The DSC commissioned former state senator Cheryl Jacques to investigate the episode. In addition to finding fault with Bickford’s actions, Jacques concluded that party executive director Veronica Martinez showed “poor judgment” by remaining in contact with one of the college students after referring them to legal counsel. Two College Democrats leaders told Jacques that attorney Jim Roosevelt, an influential member of the state and national Democratic parties, advised them to “leak the letter” to the press — a claim Roosevelt denies, and which Jacques said in her report she could not substantiate.

Bickford said in a statement that he did not suggest the students send a letter before election day and that his commenting on the credibility of a national political reporter did not imply he wanted students to leak the letter. He noted that the report said he had expressed his preference that the students speak with Morse’s campaign manager directly.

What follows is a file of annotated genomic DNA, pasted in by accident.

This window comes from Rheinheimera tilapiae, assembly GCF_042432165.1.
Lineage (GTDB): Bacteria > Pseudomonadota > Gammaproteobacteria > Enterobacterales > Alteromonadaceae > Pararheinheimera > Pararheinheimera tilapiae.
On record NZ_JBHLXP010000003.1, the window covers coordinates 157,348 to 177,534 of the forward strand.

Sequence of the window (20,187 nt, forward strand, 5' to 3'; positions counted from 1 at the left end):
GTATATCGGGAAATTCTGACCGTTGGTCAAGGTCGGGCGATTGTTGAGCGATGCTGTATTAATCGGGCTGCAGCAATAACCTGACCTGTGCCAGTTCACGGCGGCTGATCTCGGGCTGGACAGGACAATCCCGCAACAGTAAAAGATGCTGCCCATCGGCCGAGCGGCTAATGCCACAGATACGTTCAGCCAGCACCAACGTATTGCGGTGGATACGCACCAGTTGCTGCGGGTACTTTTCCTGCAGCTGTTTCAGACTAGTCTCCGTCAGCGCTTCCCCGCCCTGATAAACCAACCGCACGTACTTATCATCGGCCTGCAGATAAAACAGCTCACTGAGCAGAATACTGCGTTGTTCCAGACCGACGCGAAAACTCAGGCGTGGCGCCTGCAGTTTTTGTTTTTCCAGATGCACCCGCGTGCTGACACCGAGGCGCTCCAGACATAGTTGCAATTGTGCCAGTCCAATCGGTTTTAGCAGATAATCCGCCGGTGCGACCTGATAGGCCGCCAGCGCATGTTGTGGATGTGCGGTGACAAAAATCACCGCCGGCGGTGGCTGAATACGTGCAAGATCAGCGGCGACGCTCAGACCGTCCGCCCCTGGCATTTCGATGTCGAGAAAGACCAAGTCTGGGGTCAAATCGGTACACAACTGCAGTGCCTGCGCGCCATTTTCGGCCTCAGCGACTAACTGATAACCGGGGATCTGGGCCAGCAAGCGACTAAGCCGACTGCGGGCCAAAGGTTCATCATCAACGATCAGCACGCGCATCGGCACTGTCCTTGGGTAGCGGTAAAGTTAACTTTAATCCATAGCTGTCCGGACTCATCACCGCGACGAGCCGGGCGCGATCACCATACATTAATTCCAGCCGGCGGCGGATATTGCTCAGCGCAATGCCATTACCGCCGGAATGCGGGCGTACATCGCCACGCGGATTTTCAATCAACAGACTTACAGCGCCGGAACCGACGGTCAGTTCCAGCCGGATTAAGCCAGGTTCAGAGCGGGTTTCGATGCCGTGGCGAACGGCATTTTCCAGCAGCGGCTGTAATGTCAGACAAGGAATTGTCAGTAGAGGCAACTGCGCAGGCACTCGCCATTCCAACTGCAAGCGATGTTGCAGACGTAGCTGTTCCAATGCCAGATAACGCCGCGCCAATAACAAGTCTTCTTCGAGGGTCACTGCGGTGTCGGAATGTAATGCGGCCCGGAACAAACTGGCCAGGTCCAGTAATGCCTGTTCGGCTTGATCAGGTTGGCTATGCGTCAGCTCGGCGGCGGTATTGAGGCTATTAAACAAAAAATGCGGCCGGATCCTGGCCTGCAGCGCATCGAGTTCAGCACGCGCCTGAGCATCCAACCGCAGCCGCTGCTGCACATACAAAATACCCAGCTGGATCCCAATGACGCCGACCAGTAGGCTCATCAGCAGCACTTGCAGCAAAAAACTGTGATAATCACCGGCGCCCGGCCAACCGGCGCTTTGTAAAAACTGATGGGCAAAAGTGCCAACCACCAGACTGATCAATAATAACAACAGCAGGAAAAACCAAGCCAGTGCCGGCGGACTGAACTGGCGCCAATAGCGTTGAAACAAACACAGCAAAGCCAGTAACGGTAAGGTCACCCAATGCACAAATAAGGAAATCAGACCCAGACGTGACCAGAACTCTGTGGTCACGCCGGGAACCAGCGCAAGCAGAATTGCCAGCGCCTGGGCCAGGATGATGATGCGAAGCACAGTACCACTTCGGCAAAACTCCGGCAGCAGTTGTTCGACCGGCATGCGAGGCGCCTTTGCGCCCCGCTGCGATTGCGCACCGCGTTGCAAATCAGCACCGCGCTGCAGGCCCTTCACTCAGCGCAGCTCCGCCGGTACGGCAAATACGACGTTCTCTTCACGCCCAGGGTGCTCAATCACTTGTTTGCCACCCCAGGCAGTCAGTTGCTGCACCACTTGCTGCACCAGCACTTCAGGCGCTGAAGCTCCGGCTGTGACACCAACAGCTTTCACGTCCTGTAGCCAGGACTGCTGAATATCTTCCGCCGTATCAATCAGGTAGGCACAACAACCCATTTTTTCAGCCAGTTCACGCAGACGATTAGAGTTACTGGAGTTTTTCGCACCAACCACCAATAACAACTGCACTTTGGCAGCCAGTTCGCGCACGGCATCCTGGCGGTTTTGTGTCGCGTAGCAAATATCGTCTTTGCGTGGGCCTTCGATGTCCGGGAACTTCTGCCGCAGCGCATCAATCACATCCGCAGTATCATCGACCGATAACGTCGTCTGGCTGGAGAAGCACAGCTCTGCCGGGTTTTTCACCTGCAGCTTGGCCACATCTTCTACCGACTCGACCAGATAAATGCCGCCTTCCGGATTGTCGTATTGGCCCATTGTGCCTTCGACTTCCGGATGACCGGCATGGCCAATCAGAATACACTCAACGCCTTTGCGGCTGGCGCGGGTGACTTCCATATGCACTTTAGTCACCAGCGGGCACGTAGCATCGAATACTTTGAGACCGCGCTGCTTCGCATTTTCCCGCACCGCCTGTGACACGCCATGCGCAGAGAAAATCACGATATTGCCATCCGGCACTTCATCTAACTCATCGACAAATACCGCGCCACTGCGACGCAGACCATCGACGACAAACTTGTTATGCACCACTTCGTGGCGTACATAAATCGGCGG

Martinez also provided a statement that challenged some of Jacques’ conclusions. She said she spoke with then College Democrats of Massachusetts President Hayley Fleming because she wanted to support her during an overwhelming moment. She said she made it clear that she couldn’t provide advice relative to the Morse situation, and she denied telling the student to delete messages they had sent each other. The student told Jacques that Martinez suggested she delete any text or phone records between them “in case they get into the wrong hands.”

Mixed reactions

Jacques’ report was released just six days before DSC members vote for party chair on Thursday. In interviews this week, local DSC members voiced split opinions on the election, the finding of Jacques’ report and how the investigation may affect the race.

Following the report’s release, the party’s LGBTQ affiliate Bay State Stonewall Democrats said in a statement that the report showed party leadership interfering in the primary, lying to DSC members and trying to cover up their actions.